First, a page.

Damon plays Ripley as a man who’s dreamed of being someone else for so long that he has no personality of his own. He comes alive only when he’s playing at being another person. As Dickie, he gains fashion sense, loses the Coke-bottle glasses, styles his hair and turns on the charm with ease. As Tom, he’s a lonely young man wandering the streets of Rome in a corduroy jacket. Back home in New York, he’s an attendant in the men’s room of an opera house. In Italy, he’s jumping on stage to perform at a jazz club.

While Damon’s star-making turn came two years prior in “Good Will Hunting,” “Ripley” is the movie that revealed his depth and range as an actor. Three years later, “The Bourne Identity” made him an action star, but he has continued to mix in the occasional challenging role among his many crowd-pleasers.

“Ripley” also offered a breakthrough role for Law, who draws the audience’s attention as surely as Dickie enraptures those around him. He just as easily earns our enmity when he turns on Tom, even if he’s not entirely unjustified in wanting to put some distance between himself and his clingy new friend. Law earned the first of his two Oscar nominations here.

Minghella, who won an Academy Award for directing “The English Patient” (1996), went on to direct only two more features after “Ripley” — reteaming with Law for both “Cold Mountain” (2003) and “Breaking and Entering” (2006) — before passing away in 2008.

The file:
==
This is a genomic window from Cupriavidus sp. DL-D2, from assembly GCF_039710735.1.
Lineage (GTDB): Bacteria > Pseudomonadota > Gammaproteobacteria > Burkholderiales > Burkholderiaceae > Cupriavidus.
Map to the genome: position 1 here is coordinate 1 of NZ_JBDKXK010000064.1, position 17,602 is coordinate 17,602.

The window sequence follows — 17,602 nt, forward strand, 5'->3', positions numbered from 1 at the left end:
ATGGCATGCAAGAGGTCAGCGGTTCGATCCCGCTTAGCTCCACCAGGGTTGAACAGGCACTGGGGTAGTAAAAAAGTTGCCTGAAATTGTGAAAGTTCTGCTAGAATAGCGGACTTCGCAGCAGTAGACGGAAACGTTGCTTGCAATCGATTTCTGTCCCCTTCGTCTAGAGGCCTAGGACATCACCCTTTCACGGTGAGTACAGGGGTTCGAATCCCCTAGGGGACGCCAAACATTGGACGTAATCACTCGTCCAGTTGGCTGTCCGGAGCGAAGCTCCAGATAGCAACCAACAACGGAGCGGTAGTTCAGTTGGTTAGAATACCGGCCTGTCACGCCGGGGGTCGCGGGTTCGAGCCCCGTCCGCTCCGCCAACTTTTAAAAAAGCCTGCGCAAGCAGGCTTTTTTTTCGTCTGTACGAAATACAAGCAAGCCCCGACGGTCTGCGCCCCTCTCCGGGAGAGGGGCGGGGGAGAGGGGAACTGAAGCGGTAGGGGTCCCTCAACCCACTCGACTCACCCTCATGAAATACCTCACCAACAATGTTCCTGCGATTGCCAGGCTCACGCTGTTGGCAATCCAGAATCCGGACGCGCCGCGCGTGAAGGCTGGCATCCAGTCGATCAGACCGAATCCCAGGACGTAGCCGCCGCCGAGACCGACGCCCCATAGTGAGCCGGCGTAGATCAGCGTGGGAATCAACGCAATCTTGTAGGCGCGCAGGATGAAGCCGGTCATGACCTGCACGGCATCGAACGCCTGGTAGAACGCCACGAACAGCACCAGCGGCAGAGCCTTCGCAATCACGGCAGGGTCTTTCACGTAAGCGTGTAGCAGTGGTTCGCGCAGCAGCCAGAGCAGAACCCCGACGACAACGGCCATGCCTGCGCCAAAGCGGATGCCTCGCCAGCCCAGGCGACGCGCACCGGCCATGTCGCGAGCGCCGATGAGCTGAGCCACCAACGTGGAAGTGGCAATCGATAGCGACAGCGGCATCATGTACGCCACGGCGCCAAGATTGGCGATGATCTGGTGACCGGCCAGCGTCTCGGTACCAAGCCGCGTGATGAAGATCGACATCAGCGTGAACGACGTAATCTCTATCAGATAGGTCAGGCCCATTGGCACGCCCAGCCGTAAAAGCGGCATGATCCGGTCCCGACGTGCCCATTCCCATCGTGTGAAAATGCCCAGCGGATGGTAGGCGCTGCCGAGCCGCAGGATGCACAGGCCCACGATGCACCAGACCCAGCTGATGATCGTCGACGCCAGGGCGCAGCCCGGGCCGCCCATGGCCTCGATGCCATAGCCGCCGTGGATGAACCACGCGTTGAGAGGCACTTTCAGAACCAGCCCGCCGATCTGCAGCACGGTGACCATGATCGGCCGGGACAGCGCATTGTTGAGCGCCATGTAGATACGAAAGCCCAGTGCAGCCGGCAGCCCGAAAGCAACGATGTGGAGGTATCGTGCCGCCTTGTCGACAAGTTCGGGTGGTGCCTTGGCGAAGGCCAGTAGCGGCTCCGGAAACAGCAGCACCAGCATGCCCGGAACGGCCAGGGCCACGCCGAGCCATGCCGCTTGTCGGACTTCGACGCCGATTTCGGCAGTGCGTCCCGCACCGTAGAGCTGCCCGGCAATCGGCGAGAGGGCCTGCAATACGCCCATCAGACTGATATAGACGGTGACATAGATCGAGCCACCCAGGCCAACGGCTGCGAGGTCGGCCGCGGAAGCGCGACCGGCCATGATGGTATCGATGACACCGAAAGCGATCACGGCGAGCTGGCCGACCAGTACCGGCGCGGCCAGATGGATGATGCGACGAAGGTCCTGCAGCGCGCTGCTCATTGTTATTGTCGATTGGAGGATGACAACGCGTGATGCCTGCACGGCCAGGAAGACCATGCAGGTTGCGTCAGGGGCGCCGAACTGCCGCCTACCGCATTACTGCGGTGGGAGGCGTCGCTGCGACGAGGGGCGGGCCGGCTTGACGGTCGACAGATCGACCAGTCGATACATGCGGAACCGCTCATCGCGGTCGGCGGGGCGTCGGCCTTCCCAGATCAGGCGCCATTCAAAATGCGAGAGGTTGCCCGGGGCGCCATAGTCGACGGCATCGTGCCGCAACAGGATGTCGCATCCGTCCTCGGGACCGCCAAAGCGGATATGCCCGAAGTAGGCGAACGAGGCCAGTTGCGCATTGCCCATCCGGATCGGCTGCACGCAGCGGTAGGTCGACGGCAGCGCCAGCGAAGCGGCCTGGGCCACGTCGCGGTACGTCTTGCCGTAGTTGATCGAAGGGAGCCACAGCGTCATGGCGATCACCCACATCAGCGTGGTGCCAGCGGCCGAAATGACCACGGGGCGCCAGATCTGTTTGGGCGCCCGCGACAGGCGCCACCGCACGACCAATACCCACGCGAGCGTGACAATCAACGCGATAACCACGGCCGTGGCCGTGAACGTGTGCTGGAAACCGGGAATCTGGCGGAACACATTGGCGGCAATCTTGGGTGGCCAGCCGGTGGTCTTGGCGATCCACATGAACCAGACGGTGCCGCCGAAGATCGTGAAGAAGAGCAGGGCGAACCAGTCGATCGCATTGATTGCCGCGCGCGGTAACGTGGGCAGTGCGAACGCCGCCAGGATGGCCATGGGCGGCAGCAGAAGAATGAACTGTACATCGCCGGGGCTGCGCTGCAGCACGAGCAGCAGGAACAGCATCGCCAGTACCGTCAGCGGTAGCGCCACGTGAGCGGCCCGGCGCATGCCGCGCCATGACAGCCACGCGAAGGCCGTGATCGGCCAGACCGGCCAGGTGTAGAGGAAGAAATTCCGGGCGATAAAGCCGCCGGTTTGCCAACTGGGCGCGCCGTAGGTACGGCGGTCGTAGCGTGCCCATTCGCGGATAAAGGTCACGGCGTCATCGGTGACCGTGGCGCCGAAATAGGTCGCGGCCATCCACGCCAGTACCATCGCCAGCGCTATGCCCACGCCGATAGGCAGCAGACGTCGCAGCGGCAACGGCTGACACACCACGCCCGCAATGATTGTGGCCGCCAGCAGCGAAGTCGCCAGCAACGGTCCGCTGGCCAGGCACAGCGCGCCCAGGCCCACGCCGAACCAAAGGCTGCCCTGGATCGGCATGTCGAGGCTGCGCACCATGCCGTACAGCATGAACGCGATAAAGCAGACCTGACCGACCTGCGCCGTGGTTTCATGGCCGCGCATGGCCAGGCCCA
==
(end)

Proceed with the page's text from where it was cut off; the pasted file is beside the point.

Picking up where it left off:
Opening on Christmas Day 1999, “The Talented Mr. Ripley” was a hit with audiences and critics, with a worldwide box office gross of nearly $130 million on a $40 million budget and an 83% “fresh” rating on the Tomatometer. And though it came up empty on the big night, the movie scored five Oscar nominations — for best supporting actor (Law), adapted screenplay, art direction/set decoration, costume design and original score.

It’s the kind of smart, adult-oriented thriller Hollywood isn’t much interested in producing anymore. This kind of picture survives mostly in arthouses now, or maybe you will stumble across something like it while browsing Netflix. You could say the same for most of the great films of its era.

1999 was an especially creative and daring year for mainstream cinema, the apex of power for the indie directors who took the film world by storm earlier in the decade. Studios put their trust — and wallets — behind visionary filmmakers who created art that continues to speak two decades later. And we — movie fans — are the real winners, for we can revisit these stunning achievements whenever we want, to find something new and thought-provoking, or simply be entertained by true masters of their craft.

Rated R for violence, language and brief nudity. 139 minutes.

Like Maki at the Movies on Facebook: www.facebook.com/MakiAtTheMovies.

(0) comments

Welcome to the discussion.

Keep it Clean. Please avoid obscene, vulgar, lewd, racist or sexually-oriented language.
Don't Threaten. Threats of harming another person will not be tolerated.
Be Truthful. Don't knowingly lie about anyone or anything.
Be Nice. No racism, sexism or any sort of -ism that is degrading to another person.
Be Proactive. Use the 'Report' link on each comment to let us know of abusive posts.
Share with Us. We'd love to hear eyewitness accounts, the history behind an article.